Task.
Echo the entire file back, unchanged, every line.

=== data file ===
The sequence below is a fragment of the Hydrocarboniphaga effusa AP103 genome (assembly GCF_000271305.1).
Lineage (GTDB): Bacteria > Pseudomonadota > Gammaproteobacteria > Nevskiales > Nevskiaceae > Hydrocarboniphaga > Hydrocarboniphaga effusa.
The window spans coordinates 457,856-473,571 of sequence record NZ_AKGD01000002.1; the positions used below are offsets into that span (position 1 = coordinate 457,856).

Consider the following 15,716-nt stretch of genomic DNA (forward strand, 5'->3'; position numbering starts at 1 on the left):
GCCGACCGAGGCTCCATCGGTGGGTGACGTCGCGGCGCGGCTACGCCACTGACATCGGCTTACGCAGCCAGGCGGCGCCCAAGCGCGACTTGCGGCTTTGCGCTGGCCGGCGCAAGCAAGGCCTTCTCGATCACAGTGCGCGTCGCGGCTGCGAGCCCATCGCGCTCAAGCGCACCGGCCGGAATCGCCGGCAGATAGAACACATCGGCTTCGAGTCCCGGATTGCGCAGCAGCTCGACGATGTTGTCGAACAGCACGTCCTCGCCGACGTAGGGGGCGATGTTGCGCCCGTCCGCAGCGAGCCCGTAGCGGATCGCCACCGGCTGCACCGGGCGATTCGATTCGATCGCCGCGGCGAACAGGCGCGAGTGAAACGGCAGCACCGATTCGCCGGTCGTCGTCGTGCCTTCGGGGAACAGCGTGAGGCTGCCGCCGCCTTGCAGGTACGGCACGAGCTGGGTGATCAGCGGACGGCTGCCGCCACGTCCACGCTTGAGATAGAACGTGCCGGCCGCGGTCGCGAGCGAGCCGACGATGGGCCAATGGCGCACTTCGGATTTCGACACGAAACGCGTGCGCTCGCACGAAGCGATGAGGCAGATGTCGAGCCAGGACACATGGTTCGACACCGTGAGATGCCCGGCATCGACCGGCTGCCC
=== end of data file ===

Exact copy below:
The sequence below is a fragment of the Hydrocarboniphaga effusa AP103 genome (assembly GCF_000271305.1).
Lineage (GTDB): Bacteria > Pseudomonadota > Gammaproteobacteria > Nevskiales > Nevskiaceae > Hydrocarboniphaga > Hydrocarboniphaga effusa.
The window spans coordinates 457,856-473,571 of sequence record NZ_AKGD01000002.1; the positions used below are offsets into that span (position 1 = coordinate 457,856).

Consider the following 15,716-nt stretch of genomic DNA (forward strand, 5'->3'; position numbering starts at 1 on the left):
GCCGACCGAGGCTCCATCGGTGGGTGACGTCGCGGCGCGGCTACGCCACTGACATCGGCTTACGCAGCCAGGCGGCGCCCAAGCGCGACTTGCGGCTTTGCGCTGGCCGGCGCAAGCAAGGCCTTCTCGATCACAGTGCGCGTCGCGGCTGCGAGCCCATCGCGCTCAAGCGCACCGGCCGGAATCGCCGGCAGATAGAACACATCGGCTTCGAGTCCCGGATTGCGCAGCAGCTCGACGATGTTGTCGAACAGCACGTCCTCGCCGACGTAGGGGGCGATGTTGCGCCCGTCCGCAGCGAGCCCGTAGCGGATCGCCACCGGCTGCACCGGGCGATTCGATTCGATCGCCGCGGCGAACAGGCGCGAGTGAAACGGCAGCACCGATTCGCCGGTCGTCGTCGTGCCTTCGGGGAACAGCGTGAGGCTGCCGCCGCCTTGCAGGTACGGCACGAGCTGGGTGATCAGCGGACGGCTGCCGCCACGTCCACGCTTGAGATAGAACGTGCCGGCCGCGGTCGCGAGCGAGCCGACGATGGGCCAATGGCGCACTTCGGATTTCGACACGAAACGCGTGCGCTCGCACGAAGCGATGAGGCAGATGTCGAGCCAGGACACATGGTTCGACACCGTGAGATGCCCGGCATCGACCGGCTGCCC